Learn to Become a Healthy Narcissist
You don’t need to be self-obsessed to be a healthy narcissist, Debbie says. Instead, engage in good self-care, she says. “Dress to please yourself and for success,” Debbie says. “Your accessories, anything about you, even the jewelry you wear—whether it is costume or it is real or it is fun—it expresses who you are, your identity to others.”

Build a Healthy Body
Lift weights to lift your spirit or take an aerobics class to sweat away the stress of the day, Debbie says. “Because I am exercising and feeling fit and energetic and ridding myself of stress, I will [also] eat healthy, because my body is my temple,” she says.

Cultivate Your Sense of Fun and Humor
Reduce problems and stress to absurdity by looking at life with a sense of humor, Debbie says. Then, learn some jokes, read funny books and watch funny TV shows. “If you keep looking at ‘funny,’ it will become a part of you,” Debbie says. “Pretend you are a detective and you’ve got this eye for humor. I think if you find someone who makes you laugh or smile, conjure that up [during a stressful moment], and it just breaks the perspective immediately.”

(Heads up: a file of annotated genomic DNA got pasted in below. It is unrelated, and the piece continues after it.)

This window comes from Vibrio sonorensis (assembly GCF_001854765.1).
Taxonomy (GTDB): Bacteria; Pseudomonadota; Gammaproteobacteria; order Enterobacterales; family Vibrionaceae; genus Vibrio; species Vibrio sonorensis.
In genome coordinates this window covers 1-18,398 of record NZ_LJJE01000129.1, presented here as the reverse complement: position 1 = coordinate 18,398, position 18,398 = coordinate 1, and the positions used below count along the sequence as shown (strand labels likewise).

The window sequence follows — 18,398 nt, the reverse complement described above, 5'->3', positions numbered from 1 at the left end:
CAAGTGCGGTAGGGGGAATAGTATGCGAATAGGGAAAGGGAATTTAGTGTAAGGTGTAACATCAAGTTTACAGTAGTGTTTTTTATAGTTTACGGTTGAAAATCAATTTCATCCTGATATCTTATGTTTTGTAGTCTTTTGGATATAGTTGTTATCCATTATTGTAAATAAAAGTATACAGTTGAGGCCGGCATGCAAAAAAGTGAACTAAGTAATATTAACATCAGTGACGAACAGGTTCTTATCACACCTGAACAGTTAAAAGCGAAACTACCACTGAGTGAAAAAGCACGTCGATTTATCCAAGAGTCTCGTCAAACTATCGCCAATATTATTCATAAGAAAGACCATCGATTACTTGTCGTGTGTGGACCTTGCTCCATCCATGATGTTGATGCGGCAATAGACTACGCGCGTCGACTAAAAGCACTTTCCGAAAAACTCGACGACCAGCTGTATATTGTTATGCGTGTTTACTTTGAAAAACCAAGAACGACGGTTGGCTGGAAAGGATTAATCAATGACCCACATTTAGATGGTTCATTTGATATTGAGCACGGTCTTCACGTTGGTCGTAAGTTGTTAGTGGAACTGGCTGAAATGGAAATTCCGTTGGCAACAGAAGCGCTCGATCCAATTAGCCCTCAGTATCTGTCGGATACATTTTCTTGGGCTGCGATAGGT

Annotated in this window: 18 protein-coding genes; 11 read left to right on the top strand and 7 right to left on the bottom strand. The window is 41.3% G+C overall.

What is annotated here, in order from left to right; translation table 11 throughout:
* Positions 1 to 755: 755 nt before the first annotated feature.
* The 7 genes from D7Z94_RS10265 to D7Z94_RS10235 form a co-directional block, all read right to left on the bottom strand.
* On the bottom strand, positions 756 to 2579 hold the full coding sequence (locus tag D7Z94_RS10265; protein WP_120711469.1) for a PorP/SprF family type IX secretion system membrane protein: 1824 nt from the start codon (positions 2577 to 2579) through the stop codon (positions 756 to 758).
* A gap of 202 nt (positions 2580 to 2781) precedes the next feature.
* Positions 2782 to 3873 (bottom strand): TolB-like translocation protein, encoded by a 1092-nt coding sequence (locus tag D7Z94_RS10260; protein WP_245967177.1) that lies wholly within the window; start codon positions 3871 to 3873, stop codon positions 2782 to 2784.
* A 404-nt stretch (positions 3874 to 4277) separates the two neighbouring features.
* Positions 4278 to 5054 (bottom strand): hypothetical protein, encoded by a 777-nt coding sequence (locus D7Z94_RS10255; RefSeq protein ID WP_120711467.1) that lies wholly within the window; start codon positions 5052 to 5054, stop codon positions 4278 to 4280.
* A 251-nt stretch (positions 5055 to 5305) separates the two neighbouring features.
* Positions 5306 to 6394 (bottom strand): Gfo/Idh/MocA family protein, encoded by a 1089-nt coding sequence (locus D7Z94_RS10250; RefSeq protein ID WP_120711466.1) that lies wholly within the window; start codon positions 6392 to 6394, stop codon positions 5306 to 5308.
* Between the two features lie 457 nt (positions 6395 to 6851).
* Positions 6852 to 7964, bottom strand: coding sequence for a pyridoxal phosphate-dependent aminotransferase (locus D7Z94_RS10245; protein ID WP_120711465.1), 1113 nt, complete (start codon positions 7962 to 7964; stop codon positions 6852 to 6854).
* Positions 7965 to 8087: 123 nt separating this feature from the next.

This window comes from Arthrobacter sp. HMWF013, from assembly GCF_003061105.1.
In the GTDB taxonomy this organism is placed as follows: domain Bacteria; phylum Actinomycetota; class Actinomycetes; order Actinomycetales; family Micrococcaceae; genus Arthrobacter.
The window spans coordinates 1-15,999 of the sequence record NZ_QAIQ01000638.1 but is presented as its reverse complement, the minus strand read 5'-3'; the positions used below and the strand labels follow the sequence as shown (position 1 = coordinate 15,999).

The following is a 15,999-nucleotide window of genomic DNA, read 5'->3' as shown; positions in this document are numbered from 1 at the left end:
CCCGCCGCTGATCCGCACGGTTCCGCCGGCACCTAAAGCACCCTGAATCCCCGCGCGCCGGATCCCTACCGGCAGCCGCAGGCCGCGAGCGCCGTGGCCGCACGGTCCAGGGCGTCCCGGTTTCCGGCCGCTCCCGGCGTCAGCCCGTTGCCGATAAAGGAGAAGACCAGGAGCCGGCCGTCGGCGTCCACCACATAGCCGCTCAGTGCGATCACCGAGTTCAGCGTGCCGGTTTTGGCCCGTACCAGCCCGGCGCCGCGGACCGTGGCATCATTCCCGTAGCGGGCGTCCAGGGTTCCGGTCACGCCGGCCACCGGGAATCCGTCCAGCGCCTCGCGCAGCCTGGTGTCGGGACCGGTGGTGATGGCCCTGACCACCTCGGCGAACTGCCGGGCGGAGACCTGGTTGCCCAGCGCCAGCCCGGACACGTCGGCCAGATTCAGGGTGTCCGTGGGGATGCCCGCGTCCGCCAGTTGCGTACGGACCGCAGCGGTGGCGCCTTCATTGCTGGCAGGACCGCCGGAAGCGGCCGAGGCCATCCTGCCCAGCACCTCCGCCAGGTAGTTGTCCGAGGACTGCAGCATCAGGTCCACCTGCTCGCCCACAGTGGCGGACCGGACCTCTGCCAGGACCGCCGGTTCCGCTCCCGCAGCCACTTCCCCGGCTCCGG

Jump-Start Your Libido
Women get depleted from their constant to-do list, and sex is often the last thing on their minds, Debbie says. “A woman has to relax, she has to be in a good zone, and if she is stressed, [sex] is just not going to happen,” she says. “There has to be a point where you say, ‘[Intimacy] is special for me, and I am scheduling it and I am making time,’ and then everything will be better for you because you will be happier. This is a way to harness your power.”

Reframe Your Thoughts
When people get upset, they create a negative stories. Why not make your stories positive instead? “Come up with a way to create a positive story where you are the heroine, and this way you build up immunity to all this negativity,” Debbie says.

How To Break The I’m-So-Stressed Cycle

By: ForbesWomen

 

How To Break The I’m-So-Stressed Cycle

Where we once looked at money, cars and houses as the symbols of success, now, it’s all about how busy you are. Here’s how to break the busy habit.

Change the Subject